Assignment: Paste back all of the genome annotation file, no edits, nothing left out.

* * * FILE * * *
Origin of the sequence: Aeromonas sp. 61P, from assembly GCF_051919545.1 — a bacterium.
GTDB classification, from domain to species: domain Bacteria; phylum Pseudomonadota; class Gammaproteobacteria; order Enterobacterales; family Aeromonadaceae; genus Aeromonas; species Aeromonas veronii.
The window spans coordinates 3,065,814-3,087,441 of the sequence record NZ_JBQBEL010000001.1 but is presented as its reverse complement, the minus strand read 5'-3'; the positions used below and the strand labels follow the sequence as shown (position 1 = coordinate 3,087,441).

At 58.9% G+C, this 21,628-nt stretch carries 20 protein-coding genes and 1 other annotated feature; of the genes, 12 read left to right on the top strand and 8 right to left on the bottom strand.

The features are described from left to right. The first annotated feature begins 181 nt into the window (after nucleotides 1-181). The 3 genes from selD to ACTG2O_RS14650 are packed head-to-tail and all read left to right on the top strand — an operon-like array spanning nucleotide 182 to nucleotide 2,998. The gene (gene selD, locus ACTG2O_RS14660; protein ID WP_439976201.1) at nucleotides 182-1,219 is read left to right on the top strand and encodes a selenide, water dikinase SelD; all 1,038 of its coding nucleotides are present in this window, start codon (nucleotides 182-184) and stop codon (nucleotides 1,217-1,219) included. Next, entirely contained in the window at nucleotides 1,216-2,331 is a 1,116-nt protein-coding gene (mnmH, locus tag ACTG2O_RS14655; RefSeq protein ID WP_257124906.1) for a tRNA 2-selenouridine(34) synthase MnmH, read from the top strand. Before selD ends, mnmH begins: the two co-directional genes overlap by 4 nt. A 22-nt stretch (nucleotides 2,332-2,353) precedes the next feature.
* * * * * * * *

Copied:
Origin of the sequence: Aeromonas sp. 61P, from assembly GCF_051919545.1 — a bacterium.
GTDB classification, from domain to species: domain Bacteria; phylum Pseudomonadota; class Gammaproteobacteria; order Enterobacterales; family Aeromonadaceae; genus Aeromonas; species Aeromonas veronii.
The window spans coordinates 3,065,814-3,087,441 of the sequence record NZ_JBQBEL010000001.1 but is presented as its reverse complement, the minus strand read 5'-3'; the positions used below and the strand labels follow the sequence as shown (position 1 = coordinate 3,087,441).

At 58.9% G+C, this 21,628-nt stretch carries 20 protein-coding genes and 1 other annotated feature; of the genes, 12 read left to right on the top strand and 8 right to left on the bottom strand.

The features are described from left to right. The first annotated feature begins 181 nt into the window (after nucleotides 1-181). The 3 genes from selD to ACTG2O_RS14650 are packed head-to-tail and all read left to right on the top strand — an operon-like array spanning nucleotide 182 to nucleotide 2,998. The gene (gene selD, locus ACTG2O_RS14660; protein ID WP_439976201.1) at nucleotides 182-1,219 is read left to right on the top strand and encodes a selenide, water dikinase SelD; all 1,038 of its coding nucleotides are present in this window, start codon (nucleotides 182-184) and stop codon (nucleotides 1,217-1,219) included. Next, entirely contained in the window at nucleotides 1,216-2,331 is a 1,116-nt protein-coding gene (mnmH, locus tag ACTG2O_RS14655; RefSeq protein ID WP_257124906.1) for a tRNA 2-selenouridine(34) synthase MnmH, read from the top strand. Before selD ends, mnmH begins: the two co-directional genes overlap by 4 nt. A 22-nt stretch (nucleotides 2,332-2,353) precedes the next feature.